[ANNOUNCE] upstart 0.5.2 released
Saravanan Shanmugham (sarvi)
sarvi at cisco.com
Thu Jun 18 00:25:19 BST 2009
This is not FUD and did not mean it that way either. This is what I have
heard from some licensing lawyers relating to usage of GPLv3 software
while working on my own startup. And I have heard this same concern from
friends in other companies as well.
The specific concern I have heard as quoted to me is relating to
language in GPLv3 relating to 'intimate data communication' with GPLv3
If you had standalone tools/command or utility programs that don't talk
to each other, I suspect it would have been ok.
Upstart is one of those applications that everyone in the system needs
to communicate via D-Bus messaging where the Message API is defined by a
GPLv3 application in this case Upstart.
Not sure if it qualifies as 'intimate data communication'
"For example, Corresponding Source includes interface definition files
associated with source files for the work, and the source code for
shared libraries and dynamically linked subprograms that the work is
specifically designed to require, such as by intimate data communication
or control flow between those subprograms and other parts of the work."
What I gave you was my own initial reaction based on what I have heard.
Will need to discuss this further before I can draw a conclusion. But do
think about the GPLv3 quote mentioned above.
BTW, when I said people might go off and do their own
replacement/branch-off it would be still be Open source since its
started from the Upstart pedigree. So I don't see how that would be free
riding, since GPLv2 would still require them to publish their changes as
well. Just because some one does not like GPLv3 does not make them free
And since we have committed resources to both development and testing of
Upstart and have been working this community for close to a year now. I
presume you weren't refering to us ;-))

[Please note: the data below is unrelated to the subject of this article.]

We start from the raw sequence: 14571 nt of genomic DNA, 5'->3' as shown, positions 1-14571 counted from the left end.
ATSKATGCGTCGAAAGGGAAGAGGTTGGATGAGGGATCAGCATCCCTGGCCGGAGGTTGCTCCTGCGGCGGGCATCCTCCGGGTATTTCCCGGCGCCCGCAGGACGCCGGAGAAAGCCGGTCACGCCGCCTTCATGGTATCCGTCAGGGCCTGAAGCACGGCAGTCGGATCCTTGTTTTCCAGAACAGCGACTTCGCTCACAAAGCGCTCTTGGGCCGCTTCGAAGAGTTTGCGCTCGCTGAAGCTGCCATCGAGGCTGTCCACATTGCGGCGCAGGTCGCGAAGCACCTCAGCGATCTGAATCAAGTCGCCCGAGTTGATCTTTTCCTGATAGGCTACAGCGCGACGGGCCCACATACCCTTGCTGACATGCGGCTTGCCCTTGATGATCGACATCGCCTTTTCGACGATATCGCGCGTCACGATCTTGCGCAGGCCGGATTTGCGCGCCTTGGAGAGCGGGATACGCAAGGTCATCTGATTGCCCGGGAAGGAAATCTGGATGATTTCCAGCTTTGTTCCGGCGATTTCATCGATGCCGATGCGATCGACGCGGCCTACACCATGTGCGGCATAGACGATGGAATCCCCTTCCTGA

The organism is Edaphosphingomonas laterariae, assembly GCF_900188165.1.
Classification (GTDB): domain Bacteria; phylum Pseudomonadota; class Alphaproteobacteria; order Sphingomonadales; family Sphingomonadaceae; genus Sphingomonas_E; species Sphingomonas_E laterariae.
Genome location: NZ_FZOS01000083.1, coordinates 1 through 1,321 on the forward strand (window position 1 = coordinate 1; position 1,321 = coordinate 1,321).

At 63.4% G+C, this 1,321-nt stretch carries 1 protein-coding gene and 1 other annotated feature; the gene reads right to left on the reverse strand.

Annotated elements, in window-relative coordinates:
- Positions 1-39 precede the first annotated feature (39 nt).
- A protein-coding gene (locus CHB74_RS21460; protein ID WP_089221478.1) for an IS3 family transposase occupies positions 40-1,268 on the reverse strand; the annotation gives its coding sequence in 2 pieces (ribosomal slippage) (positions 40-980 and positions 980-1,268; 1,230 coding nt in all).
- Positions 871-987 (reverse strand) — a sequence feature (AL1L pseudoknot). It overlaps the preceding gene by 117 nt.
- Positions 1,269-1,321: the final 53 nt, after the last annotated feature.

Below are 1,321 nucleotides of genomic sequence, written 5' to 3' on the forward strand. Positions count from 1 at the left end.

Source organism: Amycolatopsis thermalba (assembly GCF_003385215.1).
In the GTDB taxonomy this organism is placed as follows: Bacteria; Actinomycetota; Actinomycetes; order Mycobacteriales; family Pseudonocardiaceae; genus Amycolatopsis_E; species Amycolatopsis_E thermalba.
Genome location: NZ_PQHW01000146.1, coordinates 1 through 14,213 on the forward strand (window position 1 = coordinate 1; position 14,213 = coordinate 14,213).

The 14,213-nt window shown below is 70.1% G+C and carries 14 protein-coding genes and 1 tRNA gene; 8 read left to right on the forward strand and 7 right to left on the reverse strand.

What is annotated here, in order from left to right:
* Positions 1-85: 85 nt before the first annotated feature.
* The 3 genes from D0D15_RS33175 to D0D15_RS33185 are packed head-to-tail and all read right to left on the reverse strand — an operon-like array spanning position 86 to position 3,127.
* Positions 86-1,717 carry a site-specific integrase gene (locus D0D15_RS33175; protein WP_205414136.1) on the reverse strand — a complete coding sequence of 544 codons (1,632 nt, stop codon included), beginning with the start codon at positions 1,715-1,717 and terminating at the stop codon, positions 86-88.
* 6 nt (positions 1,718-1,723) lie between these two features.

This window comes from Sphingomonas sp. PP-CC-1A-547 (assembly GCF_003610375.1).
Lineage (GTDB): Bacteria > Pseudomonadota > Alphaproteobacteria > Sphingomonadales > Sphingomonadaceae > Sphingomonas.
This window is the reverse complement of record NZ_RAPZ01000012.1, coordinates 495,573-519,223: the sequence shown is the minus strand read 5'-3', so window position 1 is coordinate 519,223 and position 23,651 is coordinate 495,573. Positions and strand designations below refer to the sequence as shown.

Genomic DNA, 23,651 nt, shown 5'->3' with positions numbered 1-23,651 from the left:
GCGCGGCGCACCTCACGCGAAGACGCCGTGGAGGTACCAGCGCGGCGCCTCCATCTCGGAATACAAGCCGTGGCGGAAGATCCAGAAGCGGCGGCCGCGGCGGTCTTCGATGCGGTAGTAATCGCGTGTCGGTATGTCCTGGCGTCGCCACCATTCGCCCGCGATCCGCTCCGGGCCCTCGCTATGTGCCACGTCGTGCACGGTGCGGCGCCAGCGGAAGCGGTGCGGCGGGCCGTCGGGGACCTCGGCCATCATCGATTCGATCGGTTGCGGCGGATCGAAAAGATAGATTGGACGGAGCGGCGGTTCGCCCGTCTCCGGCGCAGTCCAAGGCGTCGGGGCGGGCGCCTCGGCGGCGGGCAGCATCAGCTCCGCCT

Anyway, lets see what the legal heads think about this issue. Do keep us
From: Scott James Remnant [mailto:scott at netsplit.com]
Sent: Wednesday, June 17, 2009 2:33 PM
To: Saravanan Shanmugham (sarvi)
Cc: Bill Nottingham; Upstart Development
Subject: RE: [ANNOUNCE] upstart 0.5.2 released
First off, please stop spreading FUD.
If you have an actual issue with the GPLv3 as a licence, compared to the
GPLv2, then please state what it is verbosely, clearly and without
I can take that to our legal department for consideration, we can look
into whether your concern is genuine, and if so consider whether it's
the best licence for Upstart.
Please don't just wave your hands and claim that the embedded, mobile,
or other similar spaces "don't like the GPLv3". We work in those
spaces, we have partners in those spaces, and we ship a lot of GPLv3
software. We know that there is no problem.
On Wed, 2009-06-17 at 12:12 -0700, Saravanan Shanmugham (sarvi) wrote:
> Fedora and Redhat may not have issues with distributing GPLv3.
> But I can guarantee you customers of Redhat, Monta Vista, etc which
> include many large companies will have a problem with it. As I
> understand it many of these companies do have a policy of not using
Then how are they shipping any recent versions of just about any
Large parts of the Linux software stack are already GPLv3, large parts
of the library stack are already LGPLv3.
And here's a little piece of information for you: the GPLv2 and LGPLv3
are not compatible. If you have a "GPLv2 or later" piece of software,
linked to an LGPLv3 licence, the only way you can legally distribute
that is (as you are permitted to do so) "under the terms of GPLv3".
> So yes it will be a problem. Now Redhat/Monta Vista might package it
> as part of the distro, but will most likely still leave SysVInit as
> part of the distro and everyone with a policy of not using GPLv3 will
> not be using it in their products.
> Also note that these same companies which see benefit in functionality
> similar to Upstart WILL go off and do their own replacement. Which
> will look a lot like upstart in functionality but be branched for
> licensing reasons.
Then they're going to have to rewrite a lot of code, starting with the C
compiler and working their way upwards. Good luck to them.
Meanwhile that effort will show them for what they are, free-riders who
are taking advantage of Linux without contributing back or supporting
Have you ever, ever felt like this?
Had strange things happen? Are you going round the twist?
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